Rest home ordered to shape up

23:00, Mar 01 2010

Palmerston North rest home Aroha Lifecare has been set an ultimatum – provide residents with the level of care it's paid for within 10 days or risk losing its contract.

But the owners said the threat was unnecessarily "heavy" because three out of the four issues the MidCentral District Health Board wanted tidied up had been dealt with.

Board funding manager Mike Grant said unless he was satisfied the 45-bed facility, owned by Ultimate Care Group, complied, he would start working through the provisions of its agreement that could lead to terminating the contract.

Aroha is the ninth rest home in the district the board has accused of providing sub-standard care in the past 18 months.

The Rose A Lea rest home, where a complaint was made about a dying resident being tied to the bed, was closed down in November.

The alleged breaches at Aroha are that the facility manager does not have professional health qualifications, that hospital level patients are cared for in the rest home, dementia patients are cared for in the hospital and a report into the care of a patient who died was inadequate.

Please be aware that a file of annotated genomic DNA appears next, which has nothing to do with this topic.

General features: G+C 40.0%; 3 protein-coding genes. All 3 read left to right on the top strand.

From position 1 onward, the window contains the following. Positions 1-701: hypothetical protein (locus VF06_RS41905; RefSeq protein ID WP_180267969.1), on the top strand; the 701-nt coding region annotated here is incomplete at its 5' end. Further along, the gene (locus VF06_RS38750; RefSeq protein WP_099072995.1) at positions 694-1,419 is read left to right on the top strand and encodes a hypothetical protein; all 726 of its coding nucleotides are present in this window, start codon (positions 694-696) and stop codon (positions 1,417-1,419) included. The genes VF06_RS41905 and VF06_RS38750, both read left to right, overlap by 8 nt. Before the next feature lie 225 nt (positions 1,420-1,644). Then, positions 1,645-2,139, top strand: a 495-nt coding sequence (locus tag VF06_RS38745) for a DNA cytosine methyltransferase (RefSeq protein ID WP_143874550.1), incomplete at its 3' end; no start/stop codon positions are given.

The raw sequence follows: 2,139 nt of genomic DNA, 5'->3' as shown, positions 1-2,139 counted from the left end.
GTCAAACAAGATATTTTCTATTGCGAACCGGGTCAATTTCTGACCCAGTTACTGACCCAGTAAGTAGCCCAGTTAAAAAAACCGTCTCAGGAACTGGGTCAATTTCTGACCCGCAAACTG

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Ultimate Care director David Renwick said he was disturbed to first hear about the ultimatum from the media.

"There has been a dialogue between ourselves and the board, and we have been expecting a response to a letter we sent.

"We have not had any communication from them. It's totally unprofessional."

The dispute began in July, when the board received a complaint about the death of a resident at Aroha. It called in auditors Central Technical Advisory Services (TAS), who visited in September and reported 17 breaches of contract.

As well as the breaches in dispute, the auditors criticised staff training, systems, care plans, use of restraint, and complaints management.

The owners sought an independent review of the audit process and findings which was carried out by KPMG. It found TAS followed appropriate audit processes, that its findings were reasonable and could be supported.

Mr Renwick said the board since acknowledged that Aroha resolved 11 of the issues raised in the audit report, and partially complied on another six, leaving only four to go.

Mr Renwick said the only outstanding issue was that the facility manager was not a registered nurse.

However, the clinical manager was a nurse, and reported directly to Ultimate Care's regional manager, who was also a nurse.

The Manawatu Standard